Inside Charmaine Jackson’s San Jose home, there is a room, a Raiders room, filled with Oakland memorabilia.
She and her son, former Cal Poly linebacker Kennith Jackson, are hoping he’ll be able to contribute something sometime soon.
Kennith, the Mustangs’ fifth all-time leading tackler, has committed to attend a Raiders rookie minicamp May 10 as an unsigned, undrafted rookie free agent. It will be the 6-foot, 230-pound inside linebacker’s NFL tryout.
Though chances of making the team are slim for a player with Jackson’s status, the only way for him to do so is to make the most of the opportunity.
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“I need to go out there and show I have the speed to play at the next level,” Jackson said, “and to show that I’m willing to learn and willing to do the little things as far as showing up early and leaving late.”
Jackson has been working out with a trainer in the Bay Area, aiming to improve his foot speed as well as his proficiency in football drills.
He’s already seen improvement in a short amount of time.
At Cal Poly’s March 13 pro day, Jackson ran the 40-yard dash in 4.74 seconds, and at a pro day for local players hosted by the San Francisco 49ers late last month, Jackson improved his time to 4.69.
Approximately 50 players took part in the scouting event, Jackson said, with many coming from nearby Cal, Stanford and San Jose State.
“I was maybe one of two or three” FCS players,” said Jackson, who met 49ers head coach Jim Harbaugh and received encouraging feedback from linebackers coach Jim Leavitt. “They were impressed with what I did out there. Just to have that response and meet coach Harbaugh, it was nice to know I could compete in the one-on-ones with guys that were playing a level above me.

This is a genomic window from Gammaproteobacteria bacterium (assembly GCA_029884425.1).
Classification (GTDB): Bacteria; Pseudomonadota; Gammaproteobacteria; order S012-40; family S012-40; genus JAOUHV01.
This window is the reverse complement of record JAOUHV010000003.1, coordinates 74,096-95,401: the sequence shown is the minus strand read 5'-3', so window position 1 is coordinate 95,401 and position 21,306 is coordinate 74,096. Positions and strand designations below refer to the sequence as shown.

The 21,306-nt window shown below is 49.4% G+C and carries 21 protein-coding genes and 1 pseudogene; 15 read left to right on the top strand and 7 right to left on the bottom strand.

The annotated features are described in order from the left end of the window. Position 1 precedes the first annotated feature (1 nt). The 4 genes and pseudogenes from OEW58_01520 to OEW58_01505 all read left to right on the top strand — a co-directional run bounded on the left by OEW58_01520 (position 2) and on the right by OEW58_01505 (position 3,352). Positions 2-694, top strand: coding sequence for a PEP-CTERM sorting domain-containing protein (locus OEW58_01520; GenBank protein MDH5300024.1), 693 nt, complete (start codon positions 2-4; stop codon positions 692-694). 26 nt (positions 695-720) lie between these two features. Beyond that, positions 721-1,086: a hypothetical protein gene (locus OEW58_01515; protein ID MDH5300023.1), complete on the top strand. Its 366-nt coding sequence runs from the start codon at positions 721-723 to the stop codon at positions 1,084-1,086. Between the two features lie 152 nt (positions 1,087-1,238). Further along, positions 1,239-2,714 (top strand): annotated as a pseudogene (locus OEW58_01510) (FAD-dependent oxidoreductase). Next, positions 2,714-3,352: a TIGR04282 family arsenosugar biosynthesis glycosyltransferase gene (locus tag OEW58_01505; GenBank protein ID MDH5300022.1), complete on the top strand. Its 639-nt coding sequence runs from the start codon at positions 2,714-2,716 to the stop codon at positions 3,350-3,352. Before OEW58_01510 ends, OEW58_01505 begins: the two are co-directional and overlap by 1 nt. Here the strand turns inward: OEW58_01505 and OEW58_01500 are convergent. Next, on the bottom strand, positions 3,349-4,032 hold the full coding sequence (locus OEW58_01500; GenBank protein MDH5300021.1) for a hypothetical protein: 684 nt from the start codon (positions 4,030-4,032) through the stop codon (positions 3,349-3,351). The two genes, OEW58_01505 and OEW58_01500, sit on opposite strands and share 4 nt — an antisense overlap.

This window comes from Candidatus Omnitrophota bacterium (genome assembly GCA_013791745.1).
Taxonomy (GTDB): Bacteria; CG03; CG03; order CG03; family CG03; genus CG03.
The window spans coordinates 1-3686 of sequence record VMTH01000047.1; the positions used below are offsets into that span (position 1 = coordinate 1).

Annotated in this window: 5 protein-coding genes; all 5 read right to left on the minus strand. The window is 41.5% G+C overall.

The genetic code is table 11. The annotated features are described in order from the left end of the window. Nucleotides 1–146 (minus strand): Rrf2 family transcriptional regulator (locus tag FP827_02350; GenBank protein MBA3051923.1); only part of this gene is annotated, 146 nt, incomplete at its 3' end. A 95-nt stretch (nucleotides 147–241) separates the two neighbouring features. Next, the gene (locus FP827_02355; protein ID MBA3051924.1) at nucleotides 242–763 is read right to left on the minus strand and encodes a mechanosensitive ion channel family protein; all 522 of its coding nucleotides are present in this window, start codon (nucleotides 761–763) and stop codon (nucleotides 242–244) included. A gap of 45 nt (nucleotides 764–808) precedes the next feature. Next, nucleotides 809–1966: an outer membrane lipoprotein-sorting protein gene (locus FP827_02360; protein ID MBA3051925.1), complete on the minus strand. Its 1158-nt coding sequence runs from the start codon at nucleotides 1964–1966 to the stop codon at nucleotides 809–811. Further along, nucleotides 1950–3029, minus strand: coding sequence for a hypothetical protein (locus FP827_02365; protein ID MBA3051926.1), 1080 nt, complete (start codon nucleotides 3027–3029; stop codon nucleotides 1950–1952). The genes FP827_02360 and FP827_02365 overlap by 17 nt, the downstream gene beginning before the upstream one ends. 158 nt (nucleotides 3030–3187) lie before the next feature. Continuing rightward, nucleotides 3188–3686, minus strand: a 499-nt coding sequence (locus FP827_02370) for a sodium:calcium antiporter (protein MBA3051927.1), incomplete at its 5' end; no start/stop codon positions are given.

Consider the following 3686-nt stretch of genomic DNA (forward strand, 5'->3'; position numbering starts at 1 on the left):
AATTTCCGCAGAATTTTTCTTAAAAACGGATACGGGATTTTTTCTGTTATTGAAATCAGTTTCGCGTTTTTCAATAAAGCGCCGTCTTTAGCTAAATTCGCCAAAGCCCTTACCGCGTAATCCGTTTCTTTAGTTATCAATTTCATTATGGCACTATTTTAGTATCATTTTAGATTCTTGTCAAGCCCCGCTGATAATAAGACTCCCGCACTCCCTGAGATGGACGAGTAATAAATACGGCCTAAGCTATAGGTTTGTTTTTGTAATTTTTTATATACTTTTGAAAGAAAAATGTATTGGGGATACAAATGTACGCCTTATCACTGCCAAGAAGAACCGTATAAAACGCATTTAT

“But really, I don’t think the gap was that much better at all if any, and competing against those guys was good not only for coaches to see but for myself and personal experience and confidence.”
Jackson was a four-year starter at Cal Poly, earning some level of all-conference recognition and ranking second on the team in tackles every season. After playing his first two seasons as the weakside linebacker and finishing his final two as the middle linebacker, he finished with 302 career tackles and added six career interceptions.
Jackson was one of the few remaining recruits brought in by former Cal Poly head coach Rich Ellerson, who left after the 2008 season to become the head coach at Army.
Coming out of San Jose Archbishop Mitty High, Jackson was rated as the No. 4 prep fullback in his class in California by Scout.com and No. 30 in the nation by ESPN Insider.
He had 729 yards and scored seven touchdowns in his senior season while helping lead the Monarchs to a 7-3 record.
But incoming head coach Tim Walsh converted Jackson from fullback to linebacker in the spring of 2009, and Jackson shot up the depth chart.
He was an opening-game starter his redshirt freshman season and played nearly every defensive down since.
The area Jackson wishes he had more experience was in special teams. He did start the year playing on the kickoff coverage team his redshirt freshman and sophomore seasons but was taken off those units after suffering shoulder injuries early in each year and coaches did not want to risk further damage.
Jackson knows special teams are one way he might be able to earn a spot in the NFL.
“They’re looking at me to get in and show what I can do,” Jackson said. “Not at every position do guys really fit into special teams, but being a linebacker, linebackers are very diverse and they can utilize them on punt game, kick coverage and kickoff return.”